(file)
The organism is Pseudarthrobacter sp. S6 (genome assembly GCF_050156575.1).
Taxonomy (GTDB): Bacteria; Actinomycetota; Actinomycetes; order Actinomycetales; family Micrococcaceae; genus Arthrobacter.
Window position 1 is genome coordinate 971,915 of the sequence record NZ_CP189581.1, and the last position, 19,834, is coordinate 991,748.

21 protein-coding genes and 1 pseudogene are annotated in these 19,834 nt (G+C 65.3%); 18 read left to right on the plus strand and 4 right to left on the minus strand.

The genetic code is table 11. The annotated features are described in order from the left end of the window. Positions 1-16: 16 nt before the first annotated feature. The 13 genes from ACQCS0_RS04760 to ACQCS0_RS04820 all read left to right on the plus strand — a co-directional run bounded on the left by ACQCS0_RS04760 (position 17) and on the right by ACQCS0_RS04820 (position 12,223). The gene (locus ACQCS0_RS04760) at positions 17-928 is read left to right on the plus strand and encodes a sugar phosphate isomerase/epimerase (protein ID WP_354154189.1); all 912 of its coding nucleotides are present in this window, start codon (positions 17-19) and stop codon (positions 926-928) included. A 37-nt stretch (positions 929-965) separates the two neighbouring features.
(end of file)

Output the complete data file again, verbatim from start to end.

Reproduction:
The organism is Pseudarthrobacter sp. S6 (genome assembly GCF_050156575.1).
Taxonomy (GTDB): Bacteria; Actinomycetota; Actinomycetes; order Actinomycetales; family Micrococcaceae; genus Arthrobacter.
Window position 1 is genome coordinate 971,915 of the sequence record NZ_CP189581.1, and the last position, 19,834, is coordinate 991,748.

21 protein-coding genes and 1 pseudogene are annotated in these 19,834 nt (G+C 65.3%); 18 read left to right on the plus strand and 4 right to left on the minus strand.

The genetic code is table 11. The annotated features are described in order from the left end of the window. Positions 1-16: 16 nt before the first annotated feature. The 13 genes from ACQCS0_RS04760 to ACQCS0_RS04820 all read left to right on the plus strand — a co-directional run bounded on the left by ACQCS0_RS04760 (position 17) and on the right by ACQCS0_RS04820 (position 12,223). The gene (locus ACQCS0_RS04760) at positions 17-928 is read left to right on the plus strand and encodes a sugar phosphate isomerase/epimerase (protein ID WP_354154189.1); all 912 of its coding nucleotides are present in this window, start codon (positions 17-19) and stop codon (positions 926-928) included. A 37-nt stretch (positions 929-965) separates the two neighbouring features.